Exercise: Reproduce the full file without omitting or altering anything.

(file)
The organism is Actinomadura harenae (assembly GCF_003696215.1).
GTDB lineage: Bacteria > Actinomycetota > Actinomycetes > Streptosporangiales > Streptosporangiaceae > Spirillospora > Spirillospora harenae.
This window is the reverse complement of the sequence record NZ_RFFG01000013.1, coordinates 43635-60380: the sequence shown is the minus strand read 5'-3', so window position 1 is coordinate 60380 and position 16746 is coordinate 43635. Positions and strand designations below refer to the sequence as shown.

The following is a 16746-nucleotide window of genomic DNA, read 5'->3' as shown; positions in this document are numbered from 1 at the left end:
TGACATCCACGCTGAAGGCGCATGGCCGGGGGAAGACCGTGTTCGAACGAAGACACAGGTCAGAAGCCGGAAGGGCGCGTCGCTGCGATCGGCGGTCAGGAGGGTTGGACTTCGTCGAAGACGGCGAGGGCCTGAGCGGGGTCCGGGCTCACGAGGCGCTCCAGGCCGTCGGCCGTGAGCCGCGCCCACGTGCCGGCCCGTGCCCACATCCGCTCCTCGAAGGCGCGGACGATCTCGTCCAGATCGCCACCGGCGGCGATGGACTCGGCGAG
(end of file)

The organism is Actinomadura harenae (assembly GCF_003696215.1).
GTDB lineage: Bacteria > Actinomycetota > Actinomycetes > Streptosporangiales > Streptosporangiaceae > Spirillospora > Spirillospora harenae.
This window is the reverse complement of the sequence record NZ_RFFG01000013.1, coordinates 43635-60380: the sequence shown is the minus strand read 5'-3', so window position 1 is coordinate 60380 and position 16746 is coordinate 43635. Positions and strand designations below refer to the sequence as shown.

The following is a 16746-nucleotide window of genomic DNA, read 5'->3' as shown; positions in this document are numbered from 1 at the left end:
TGACATCCACGCTGAAGGCGCATGGCCGGGGGAAGACCGTGTTCGAACGAAGACACAGGTCAGAAGCCGGAAGGGCGCGTCGCTGCGATCGGCGGTCAGGAGGGTTGGACTTCGTCGAAGACGGCGAGGGCCTGAGCGGGGTCCGGGCTCACGAGGCGCTCCAGGCCGTCGGCCGTGAGCCGCGCCCACGTGCCGGCCCGTGCCCACATCCGCTCCTCGAAGGCGCGGACGATCTCGTCCAGATCGCCACCGGCGGCGATGGACTCGGCGAG